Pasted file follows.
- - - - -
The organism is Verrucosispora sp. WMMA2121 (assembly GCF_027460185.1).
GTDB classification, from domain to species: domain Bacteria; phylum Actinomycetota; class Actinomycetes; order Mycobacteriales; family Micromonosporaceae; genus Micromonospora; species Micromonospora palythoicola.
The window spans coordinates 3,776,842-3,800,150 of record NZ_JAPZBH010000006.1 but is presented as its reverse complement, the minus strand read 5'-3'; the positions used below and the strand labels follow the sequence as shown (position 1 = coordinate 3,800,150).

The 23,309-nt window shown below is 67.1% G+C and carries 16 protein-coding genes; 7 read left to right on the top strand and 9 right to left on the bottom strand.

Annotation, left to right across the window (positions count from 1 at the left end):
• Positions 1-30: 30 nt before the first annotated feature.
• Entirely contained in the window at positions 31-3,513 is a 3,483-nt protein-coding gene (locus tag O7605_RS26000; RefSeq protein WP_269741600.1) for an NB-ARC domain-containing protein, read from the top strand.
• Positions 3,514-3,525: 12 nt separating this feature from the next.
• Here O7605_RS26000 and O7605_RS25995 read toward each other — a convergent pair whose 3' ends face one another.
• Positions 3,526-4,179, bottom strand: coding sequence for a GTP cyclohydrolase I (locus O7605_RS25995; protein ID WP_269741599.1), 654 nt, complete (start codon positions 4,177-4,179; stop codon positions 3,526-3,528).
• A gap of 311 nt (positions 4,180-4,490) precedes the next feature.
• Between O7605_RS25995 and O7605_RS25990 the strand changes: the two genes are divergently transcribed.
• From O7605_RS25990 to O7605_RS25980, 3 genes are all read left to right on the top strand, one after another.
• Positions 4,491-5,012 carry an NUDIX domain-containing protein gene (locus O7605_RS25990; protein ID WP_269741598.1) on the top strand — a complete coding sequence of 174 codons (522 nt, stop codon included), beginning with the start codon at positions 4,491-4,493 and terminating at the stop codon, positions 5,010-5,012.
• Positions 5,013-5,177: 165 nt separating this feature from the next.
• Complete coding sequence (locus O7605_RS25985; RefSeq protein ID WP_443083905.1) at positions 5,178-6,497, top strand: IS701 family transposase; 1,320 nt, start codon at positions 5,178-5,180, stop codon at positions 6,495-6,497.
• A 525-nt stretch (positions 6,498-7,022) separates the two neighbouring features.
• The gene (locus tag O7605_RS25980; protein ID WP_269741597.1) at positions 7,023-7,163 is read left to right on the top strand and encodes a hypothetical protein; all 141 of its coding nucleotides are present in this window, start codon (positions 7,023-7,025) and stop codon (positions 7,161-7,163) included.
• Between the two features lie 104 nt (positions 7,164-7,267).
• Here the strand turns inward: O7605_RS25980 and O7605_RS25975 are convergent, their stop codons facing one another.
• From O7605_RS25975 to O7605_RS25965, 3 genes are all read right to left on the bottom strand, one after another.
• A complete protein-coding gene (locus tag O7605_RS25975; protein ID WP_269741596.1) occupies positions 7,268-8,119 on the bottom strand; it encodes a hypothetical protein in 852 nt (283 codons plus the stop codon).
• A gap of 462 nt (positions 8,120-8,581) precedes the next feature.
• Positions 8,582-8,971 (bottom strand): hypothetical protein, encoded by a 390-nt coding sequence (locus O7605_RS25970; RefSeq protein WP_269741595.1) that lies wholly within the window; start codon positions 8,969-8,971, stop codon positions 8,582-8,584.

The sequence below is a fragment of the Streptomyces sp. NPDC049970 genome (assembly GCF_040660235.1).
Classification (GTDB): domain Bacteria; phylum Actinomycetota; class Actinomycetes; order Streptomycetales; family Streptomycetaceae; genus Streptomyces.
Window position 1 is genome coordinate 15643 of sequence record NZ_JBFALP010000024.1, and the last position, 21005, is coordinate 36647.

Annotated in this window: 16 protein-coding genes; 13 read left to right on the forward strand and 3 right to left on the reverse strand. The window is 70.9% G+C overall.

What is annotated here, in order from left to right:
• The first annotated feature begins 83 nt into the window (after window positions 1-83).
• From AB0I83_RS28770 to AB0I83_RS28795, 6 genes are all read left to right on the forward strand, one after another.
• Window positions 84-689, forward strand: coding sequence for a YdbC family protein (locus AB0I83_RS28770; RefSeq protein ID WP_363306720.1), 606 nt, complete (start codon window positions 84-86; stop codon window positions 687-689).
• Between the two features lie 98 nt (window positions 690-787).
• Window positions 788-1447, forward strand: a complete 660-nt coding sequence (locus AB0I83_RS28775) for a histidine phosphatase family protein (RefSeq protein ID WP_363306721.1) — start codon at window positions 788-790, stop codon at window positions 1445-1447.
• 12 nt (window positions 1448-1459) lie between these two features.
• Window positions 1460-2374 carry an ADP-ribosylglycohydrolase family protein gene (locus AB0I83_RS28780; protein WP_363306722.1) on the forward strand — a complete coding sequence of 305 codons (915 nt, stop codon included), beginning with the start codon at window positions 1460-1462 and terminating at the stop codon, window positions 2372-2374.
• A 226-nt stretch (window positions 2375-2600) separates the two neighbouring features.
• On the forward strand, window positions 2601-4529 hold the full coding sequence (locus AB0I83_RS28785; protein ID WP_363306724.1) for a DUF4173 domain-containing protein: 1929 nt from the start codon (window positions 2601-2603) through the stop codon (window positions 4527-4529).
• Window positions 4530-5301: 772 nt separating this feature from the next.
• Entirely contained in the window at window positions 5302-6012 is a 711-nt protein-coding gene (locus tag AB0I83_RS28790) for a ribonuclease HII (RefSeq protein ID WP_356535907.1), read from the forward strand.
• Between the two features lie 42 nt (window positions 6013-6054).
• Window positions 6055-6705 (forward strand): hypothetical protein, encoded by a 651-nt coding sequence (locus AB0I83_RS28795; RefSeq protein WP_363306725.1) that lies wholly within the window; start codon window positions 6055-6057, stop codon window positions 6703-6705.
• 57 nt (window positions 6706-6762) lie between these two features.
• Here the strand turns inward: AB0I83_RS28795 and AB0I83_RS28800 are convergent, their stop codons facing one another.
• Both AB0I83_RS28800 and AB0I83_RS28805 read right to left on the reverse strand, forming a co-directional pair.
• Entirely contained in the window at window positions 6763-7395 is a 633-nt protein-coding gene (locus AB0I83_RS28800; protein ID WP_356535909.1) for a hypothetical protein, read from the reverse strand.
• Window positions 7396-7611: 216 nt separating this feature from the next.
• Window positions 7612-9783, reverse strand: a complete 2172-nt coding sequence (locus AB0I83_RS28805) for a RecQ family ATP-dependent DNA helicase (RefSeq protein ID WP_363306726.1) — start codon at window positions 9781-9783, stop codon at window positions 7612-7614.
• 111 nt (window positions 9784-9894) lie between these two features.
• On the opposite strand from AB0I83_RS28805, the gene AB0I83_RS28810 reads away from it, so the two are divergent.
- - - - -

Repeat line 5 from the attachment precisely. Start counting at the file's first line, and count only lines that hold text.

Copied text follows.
Annotation, left to right across the window (positions count from 1 at the left end):